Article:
Actions to Protect U.S. Personnel from Illegitimate Investigation by International Criminal Court
Michael R. Pompeo, Secretary of State Today, the United States is taking action to protect Americans from unjust and illegitimate investigation by the International Criminal Court (ICC), which threatens our sovereignty and poses a danger to the United States and our allies. The United States is a strong advocate for justice around the world but is not a party to the Rome Statute that created the ICC, nor have we ever accepted its jurisdiction over our personnel. The ICC’s recklessness has forced us to this point, and the ICC cannot be allowed to follow through with its politically-driven targeting of U.S. personnel. The sanctions and visa restrictions announced today apply to individuals who have directly engaged in ICC efforts to investigate U.S. personnel without the consent of the United States or have materially supported individuals who are designated for such actions.
To that end and pursuant to Executive Order (E.O) 13928, the United States is designating ICC Prosecutor Fatou Bensouda for having directly engaged in an effort to investigate U.S. personnel, and the ICC’s Head of the Jurisdiction, Complementarity and Cooperation Division Phakiso Mochochoko for having materially assisted Prosecutor Bensouda. Both Fatou Bensouda and Phakiso Mochochoko have been added to the U.S. Department of the Treasury’s Office of Foreign Assets Control’s List of Specially Designated Nationals and Blocked Persons. Individuals and entities that continue to support Prosecutor Bensouda and Mr. Mochochoko materially risk exposure to sanctions. Additionally, under section 4 of E.O. 13928, individuals designated under the E.O. are subject to visa restrictions and may subsequently be found ineligible for a U.S. visa. In practical terms, for individuals subject to these authorities, their travel to the United States is restricted.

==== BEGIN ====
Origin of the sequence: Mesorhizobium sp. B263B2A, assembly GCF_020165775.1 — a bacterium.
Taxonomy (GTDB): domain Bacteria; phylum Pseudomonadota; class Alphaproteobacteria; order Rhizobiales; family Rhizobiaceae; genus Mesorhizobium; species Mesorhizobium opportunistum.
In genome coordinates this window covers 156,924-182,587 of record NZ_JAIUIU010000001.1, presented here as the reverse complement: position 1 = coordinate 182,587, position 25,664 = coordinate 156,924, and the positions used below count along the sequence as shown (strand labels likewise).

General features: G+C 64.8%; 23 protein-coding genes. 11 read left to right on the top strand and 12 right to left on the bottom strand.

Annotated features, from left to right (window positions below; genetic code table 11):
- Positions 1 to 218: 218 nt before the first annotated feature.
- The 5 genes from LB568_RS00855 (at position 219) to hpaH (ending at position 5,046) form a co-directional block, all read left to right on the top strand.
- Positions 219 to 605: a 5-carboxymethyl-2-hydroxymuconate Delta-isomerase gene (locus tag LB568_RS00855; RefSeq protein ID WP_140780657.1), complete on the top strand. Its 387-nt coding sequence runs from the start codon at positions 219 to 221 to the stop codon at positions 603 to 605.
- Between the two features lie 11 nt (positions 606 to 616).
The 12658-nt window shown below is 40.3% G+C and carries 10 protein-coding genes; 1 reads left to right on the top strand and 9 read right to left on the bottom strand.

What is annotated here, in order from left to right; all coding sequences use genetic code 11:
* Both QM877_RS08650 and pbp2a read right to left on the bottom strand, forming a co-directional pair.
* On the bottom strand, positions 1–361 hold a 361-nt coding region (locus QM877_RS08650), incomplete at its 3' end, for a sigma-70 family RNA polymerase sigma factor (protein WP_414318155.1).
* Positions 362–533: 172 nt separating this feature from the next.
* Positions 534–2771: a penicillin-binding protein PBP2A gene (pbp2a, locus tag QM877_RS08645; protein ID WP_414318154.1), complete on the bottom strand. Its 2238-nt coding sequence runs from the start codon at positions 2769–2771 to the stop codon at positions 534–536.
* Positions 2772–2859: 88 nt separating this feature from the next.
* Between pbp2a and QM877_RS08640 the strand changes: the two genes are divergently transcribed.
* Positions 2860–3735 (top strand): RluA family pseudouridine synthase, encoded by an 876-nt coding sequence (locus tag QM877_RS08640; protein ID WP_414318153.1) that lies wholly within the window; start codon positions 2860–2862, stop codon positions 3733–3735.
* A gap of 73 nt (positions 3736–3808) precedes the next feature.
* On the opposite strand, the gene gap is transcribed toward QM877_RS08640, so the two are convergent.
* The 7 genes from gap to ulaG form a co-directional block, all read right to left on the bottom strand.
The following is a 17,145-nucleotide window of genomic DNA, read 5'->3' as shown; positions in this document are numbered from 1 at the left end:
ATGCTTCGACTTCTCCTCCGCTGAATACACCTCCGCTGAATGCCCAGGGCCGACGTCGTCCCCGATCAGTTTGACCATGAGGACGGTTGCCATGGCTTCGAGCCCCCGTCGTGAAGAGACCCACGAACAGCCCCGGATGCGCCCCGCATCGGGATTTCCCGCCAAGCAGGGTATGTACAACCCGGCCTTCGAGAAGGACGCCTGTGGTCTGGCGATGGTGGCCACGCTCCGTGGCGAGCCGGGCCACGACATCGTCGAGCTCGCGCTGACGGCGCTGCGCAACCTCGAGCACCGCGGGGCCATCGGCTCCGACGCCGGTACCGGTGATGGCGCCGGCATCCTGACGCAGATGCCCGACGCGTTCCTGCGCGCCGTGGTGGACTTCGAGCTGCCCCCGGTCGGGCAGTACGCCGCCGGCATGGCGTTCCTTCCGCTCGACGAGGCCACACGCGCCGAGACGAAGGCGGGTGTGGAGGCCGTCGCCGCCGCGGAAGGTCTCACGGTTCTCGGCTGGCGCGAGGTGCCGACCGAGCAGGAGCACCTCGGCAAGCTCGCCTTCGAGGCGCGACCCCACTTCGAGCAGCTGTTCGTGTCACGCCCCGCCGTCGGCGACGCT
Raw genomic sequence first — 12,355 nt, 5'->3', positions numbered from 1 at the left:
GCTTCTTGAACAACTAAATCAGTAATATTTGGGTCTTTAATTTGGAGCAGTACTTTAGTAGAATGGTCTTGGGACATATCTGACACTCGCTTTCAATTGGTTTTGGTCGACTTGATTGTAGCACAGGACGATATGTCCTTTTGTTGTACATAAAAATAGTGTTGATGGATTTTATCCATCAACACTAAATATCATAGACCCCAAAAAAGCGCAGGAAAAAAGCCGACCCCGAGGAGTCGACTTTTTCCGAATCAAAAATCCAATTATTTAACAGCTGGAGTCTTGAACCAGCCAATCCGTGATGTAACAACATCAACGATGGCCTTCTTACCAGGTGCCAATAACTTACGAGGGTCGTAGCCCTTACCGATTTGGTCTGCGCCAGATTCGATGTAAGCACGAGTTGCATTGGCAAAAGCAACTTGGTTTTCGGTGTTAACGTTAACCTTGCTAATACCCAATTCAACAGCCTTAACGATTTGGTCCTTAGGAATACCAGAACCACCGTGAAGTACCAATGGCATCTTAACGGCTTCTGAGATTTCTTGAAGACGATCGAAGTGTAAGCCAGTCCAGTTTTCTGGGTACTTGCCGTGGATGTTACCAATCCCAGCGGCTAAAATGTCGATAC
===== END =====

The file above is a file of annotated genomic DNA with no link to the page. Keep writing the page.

Today’s announcement reflects the American commitment to real justice and accountability. From the Nuremberg and Tokyo trials after World War II to the more recent Yugoslavia, Lebanon, and Rwanda tribunals, the United States has consistently sought to uphold good and punish evil under international law. We will continue to do so. Americans are proud to stand for truth and justice. We have no intention of letting the ICC’s illegitimate activities become a barrier to that pursuit.